We live in a culture where being busy appears to be the sign of success in motherhood. Whether working inside and/or outside of the home, in addition to keeping up the home, running our kids to every activity under the sun, making sure they are well prepared academically, socially, and physically all play into the criteria of being a "good" mom today.

But, does it?  Really?

What if all of that busyness means we don't have the time, energy, or patience we need to fully invest in our relationships with ourselves, our faith, our family, our friends, or our community?

Because I'll bet if you had the opportunity to peek behind the doors of many homes in our driven-by-materialism, first-place-is-the-only-place, and "it's important to keep up with the Jonses" culture, you'd see the eventual emptiness in those values and priorities.

My friend, Brenda Yoder, has written a terrific book full of timely and useful suggestions around creating a life less busy and MORE meaningful

Busyness doesn't foster success.  It creates unbalanced priorities.  ~Brenda Yoder, MA

With chapters such as "Letting Go of the High Wire Act" and "Managing Your Home So It Works for You" we have the opportunity to evaluate what is working in our lives and where we might be putting in too much time and effort while receiving little benefit.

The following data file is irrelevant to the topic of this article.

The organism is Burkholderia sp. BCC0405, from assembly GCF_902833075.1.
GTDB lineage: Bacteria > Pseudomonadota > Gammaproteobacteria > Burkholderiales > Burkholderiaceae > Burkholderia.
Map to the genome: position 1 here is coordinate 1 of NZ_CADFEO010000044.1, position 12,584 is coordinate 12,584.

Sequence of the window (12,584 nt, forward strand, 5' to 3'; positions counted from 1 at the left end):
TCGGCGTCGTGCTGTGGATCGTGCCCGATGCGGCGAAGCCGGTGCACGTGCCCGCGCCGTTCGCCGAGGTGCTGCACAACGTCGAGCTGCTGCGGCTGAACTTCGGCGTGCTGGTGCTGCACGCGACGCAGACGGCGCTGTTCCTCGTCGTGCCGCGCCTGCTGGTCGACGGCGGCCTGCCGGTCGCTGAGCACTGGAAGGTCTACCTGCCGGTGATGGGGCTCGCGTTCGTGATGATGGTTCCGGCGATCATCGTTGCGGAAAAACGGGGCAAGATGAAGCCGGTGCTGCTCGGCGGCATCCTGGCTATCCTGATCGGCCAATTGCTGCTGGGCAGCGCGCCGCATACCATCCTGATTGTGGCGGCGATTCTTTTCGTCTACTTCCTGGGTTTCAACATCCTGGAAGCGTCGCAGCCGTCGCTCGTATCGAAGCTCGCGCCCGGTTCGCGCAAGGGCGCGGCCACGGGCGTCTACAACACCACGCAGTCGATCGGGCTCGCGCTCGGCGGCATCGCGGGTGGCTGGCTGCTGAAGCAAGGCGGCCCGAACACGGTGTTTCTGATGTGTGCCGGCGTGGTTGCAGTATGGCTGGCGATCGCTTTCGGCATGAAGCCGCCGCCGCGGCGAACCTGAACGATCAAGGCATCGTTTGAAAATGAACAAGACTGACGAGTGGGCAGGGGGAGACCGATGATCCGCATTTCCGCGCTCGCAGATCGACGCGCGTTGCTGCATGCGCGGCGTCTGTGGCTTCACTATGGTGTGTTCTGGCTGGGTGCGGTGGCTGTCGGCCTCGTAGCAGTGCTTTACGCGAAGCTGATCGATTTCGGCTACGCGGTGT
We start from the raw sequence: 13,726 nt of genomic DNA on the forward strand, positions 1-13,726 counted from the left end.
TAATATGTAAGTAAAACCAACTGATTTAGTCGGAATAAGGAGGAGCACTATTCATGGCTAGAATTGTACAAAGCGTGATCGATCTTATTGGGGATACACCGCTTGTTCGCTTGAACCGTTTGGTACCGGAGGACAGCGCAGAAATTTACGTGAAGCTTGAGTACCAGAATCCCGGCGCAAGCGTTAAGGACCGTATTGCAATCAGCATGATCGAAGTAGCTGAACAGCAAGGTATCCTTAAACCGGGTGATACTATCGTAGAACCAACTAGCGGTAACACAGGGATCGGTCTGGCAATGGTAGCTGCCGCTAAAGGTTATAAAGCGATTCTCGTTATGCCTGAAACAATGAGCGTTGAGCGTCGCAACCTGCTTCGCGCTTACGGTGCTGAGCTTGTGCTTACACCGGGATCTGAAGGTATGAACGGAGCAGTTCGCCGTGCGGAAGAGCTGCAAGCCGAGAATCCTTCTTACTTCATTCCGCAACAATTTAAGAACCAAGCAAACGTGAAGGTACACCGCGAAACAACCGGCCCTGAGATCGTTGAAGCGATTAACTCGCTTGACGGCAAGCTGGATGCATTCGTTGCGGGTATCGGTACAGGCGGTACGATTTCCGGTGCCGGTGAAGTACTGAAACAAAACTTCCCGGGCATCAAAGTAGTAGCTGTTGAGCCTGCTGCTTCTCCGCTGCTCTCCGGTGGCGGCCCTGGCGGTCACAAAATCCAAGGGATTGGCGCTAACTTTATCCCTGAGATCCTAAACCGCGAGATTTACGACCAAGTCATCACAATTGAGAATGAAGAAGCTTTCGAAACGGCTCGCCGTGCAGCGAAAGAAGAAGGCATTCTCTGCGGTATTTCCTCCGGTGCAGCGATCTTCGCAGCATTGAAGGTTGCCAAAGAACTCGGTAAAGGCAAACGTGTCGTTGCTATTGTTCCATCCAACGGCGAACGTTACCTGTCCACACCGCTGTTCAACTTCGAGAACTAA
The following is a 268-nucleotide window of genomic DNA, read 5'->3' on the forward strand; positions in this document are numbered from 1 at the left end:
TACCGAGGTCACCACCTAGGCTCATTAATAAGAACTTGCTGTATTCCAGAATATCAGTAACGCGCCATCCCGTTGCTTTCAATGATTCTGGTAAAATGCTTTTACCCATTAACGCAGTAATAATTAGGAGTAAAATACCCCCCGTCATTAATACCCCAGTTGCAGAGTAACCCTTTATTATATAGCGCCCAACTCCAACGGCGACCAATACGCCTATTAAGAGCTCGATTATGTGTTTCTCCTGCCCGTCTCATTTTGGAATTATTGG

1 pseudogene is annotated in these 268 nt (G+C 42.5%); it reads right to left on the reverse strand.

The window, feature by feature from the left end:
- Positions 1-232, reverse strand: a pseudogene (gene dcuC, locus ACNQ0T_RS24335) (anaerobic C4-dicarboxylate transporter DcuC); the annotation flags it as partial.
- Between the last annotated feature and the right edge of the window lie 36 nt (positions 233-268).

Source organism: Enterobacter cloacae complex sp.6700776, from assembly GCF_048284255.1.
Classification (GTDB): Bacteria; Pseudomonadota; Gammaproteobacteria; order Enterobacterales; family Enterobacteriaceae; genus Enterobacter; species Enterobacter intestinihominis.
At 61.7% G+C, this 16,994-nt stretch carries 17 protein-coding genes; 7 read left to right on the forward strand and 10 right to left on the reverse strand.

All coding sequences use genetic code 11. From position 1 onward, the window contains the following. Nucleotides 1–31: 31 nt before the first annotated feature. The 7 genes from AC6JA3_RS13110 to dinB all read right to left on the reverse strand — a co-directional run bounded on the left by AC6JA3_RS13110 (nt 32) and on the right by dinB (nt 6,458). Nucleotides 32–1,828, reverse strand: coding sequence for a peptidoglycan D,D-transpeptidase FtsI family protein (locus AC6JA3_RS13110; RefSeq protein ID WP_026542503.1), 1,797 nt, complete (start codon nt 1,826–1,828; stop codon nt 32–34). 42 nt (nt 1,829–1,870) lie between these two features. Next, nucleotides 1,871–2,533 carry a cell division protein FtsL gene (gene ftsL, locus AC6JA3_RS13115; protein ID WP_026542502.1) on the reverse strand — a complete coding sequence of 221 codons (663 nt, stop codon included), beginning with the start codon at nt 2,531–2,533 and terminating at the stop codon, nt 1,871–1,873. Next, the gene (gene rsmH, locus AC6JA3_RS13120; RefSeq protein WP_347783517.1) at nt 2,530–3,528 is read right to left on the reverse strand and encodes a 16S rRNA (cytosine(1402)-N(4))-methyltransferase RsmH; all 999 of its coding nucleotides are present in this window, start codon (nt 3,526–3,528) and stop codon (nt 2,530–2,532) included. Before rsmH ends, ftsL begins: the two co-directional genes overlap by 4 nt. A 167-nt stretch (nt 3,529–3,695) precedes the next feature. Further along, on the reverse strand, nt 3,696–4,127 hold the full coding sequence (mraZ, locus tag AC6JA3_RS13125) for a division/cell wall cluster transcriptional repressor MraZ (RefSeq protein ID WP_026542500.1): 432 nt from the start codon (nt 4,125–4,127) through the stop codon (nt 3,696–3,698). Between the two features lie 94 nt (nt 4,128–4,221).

So many aspects of this book struck home with me, but the chapter which really spoke to my heart was Chapter Nineteen:  Don't Steal the Struggle.  It's all about the the importance of allowing your children to face adversity in order to develop a tenacity to overcome the struggle and pain that life brings each and every one of us.

For me, this guidepost brought back so many memories of when my oldest, Nick, was struggling with alcohol. Living 1,000 miles away from him during his spiral with the greatest challenge of his life was awful...so often I was paralyzed with fear at the sound of the phone ringing...never knowing what the next call might bring.  However, when I look back on that time in my parenting life, in some respects, since I wasn't right there, he had no choice but to accept the consequences of the choices he was making.

The truth is, when you love and support kids through their struggles, they know your love is unconditional.
— Brenda Yoder, MA

Parenting Nick through an active addiction took allowing him to experience and feel things I would never, ever want him to, while at the same time balancing the faith he could pull himself through. Ultimately, it was up to Nick anyway.  

Would it have been easier to help him out of a ticket or bail him out of jail at the time, yes. But in the long run, I may still be living the same cycle with him today if I had.

Brenda's book also contains some great, short, activities to get you thinking about the priorities in your own life and what direction you may be headed toward because of them.  I highly recommend Balance, Busyness and Not Doing It All, for every mom, especially those who have been asking themselves, "why am I continuing to do this when I just want to spend more quality time with my loved ones?"

I am blessed to say Brenda has generously offered to give away a copy of her book to one of my readers!  If you are interested, send me an email. The first one who does will receive the copy.

To see more of Brenda's work please visit her website!

 

Comment